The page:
Analysis: Half of CEOs Say AI Could Replace Most of Their Role, Survey Says
MBA programs train top managers, but is the training of these future leaders adapting rapidly enough in the face of artificial intelligence? The jaw-dropping results of a new poll by edX found that CEOs and C-suite chief executives believe AI will redefine their roles by performing much larger shares of their job responsibilities than ever thought possible.
If there’s only one poll of CEOs and C-suite executives that MBA students and alumni should spend their time reviewing during 2023, this is that poll—and here’s why.
Roughly half of the C-suite executives reported to edX that artificial intelligence could automate or completely replace “most” or even “all” of the functions they perform within their own jobs.
But if that finding wasn’t surprising enough, the poll also found that chief executives are open to receiving substantial assistance from AI. For example, 47 percent of those chief executives said that AI should replace “most” or “all” of the chief executive officer role. Specifically, almost half of the CEOs in that group believe that AI should automate or completely replace “most” or even “all” of their own current jobs.
“It is clear that a majority [of executives] think that Al is going to be transformative,” says Dr. Anant Agarwal. He’s the founder of edX, and now serves as the chief open education officer at edX’s parent firm, 2U, while also teaching electrical engineering and computer science as a professor at MIT.
Dr. Agarwal told CNBC that during his tenure as edX’s CEO, he spent about four-fifths of his time on “reports and repeated presentations, or saying the same thing to a lot of people in different ways.” He suggests that if AI could take over those mundane responsibilities, it could help CEOs focus on “the things that make them CEOs. . .vision and dreaming about new products and selling.”
The Competitive Advantages of AI
Additional findings in the report suggest that MBA students can exploit competitive career advantages against other job candidates by rapidly developing their AI skills. For example:
Top management is not only looking for AI-competent employees, but 87 percent of the chief executives say they’re struggling to find talent with AI skills.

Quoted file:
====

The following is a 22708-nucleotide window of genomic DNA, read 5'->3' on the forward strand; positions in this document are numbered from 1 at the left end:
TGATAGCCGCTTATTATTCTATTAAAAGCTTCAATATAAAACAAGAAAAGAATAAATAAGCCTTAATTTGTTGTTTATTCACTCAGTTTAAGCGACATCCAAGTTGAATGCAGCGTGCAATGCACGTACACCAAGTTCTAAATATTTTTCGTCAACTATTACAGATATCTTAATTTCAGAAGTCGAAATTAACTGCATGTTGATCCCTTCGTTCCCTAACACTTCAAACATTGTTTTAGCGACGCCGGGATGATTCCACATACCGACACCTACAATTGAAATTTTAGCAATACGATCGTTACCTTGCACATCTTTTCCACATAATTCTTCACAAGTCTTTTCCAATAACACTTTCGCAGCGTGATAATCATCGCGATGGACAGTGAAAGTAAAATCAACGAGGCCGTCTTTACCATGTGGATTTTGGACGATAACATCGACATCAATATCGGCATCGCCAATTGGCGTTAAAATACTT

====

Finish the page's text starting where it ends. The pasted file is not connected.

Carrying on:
That’s quite a surprise when one considers that the pollsters conducted this survey in July 2023—a full eight months after the explosive launch of ChatGPT at the end of the preceding November. Moreover, as discussed below, capable individuals like MBA students and alumni should be able to learn fundamental AI skills in only a few hours.
Most MBA students and alums will want to pay close attention to Page 10 of this report. There, we learn that the C-suite executives believe that understanding how to use artificial intelligence will help them achieve their own career objectives. Here’s that page’s key passage:
For example, 73 percent think executives who know how to use AI are more likely to be promoted to CEO, and 85 percent believe the next CEO at their company will have AI experience/knowledge.
Fifty-six percent of the C-suite executives anticipate that within five years, AI will partially or completely replace their firm’s executive-level roles. This remarkable finding sharply contrasts with the opinions of the non-executive workers. Only 20 percent of the latter group believe that “most” or “all” of their job could be completely replaced or automated by AI before 2028.
As the pollsters point out, there’s clearly a disconnect here between the perceptions of the C-suite executives and those of the rank-and-file knowledge workers. MBA students can exploit this disconnect by aligning their capabilities, resumes, and job interview presentations more closely with the qualities sought by the chief executives.
The survey found that 77 percent of the C-suite believes AI skills will gain greater importance by 2025. This finding suggests that MBA students who spend additional time and effort to develop their AI skills now should be in higher demand throughout the years to come.
At least among this sample of chief executives, AI skills mean better pay and more promotions for their employees. Eighty-three percent of the chief executives believe that employees skilled in using artificial intelligence should be paid more, and 74 percent believe that they should be promoted more frequently.
The AI Training Disconnect
At the time of this writing in November 2023, about three-quarters of business schools claim they had already added AI instruction to their curricula, according to a new survey by the recently-rebranded Graduate Business Curriculum (GBC) Roundtable, the business school association previously known as the MBA Roundtable. However, a more careful review of that poll reveals that only 15 percent of the schools say they significantly or fully teach generative AI within their curricula, with only 19 percent reporting dedicated courses.
One might assume that the companies who hire MBAs might currently provide better AI training than MBA programs. But a surprising section in edX’s study suggests that across the nation, neither executives nor employees appear to have much confidence in their firms’ training and development programs when it comes to artificial intelligence skills.
For example, almost 90 percent of C-suite executives and 57 percent of the knowledge workers say they sought AI learning content like courses, training, or webinars away from their companies. Many paid for these programs out of their own pockets.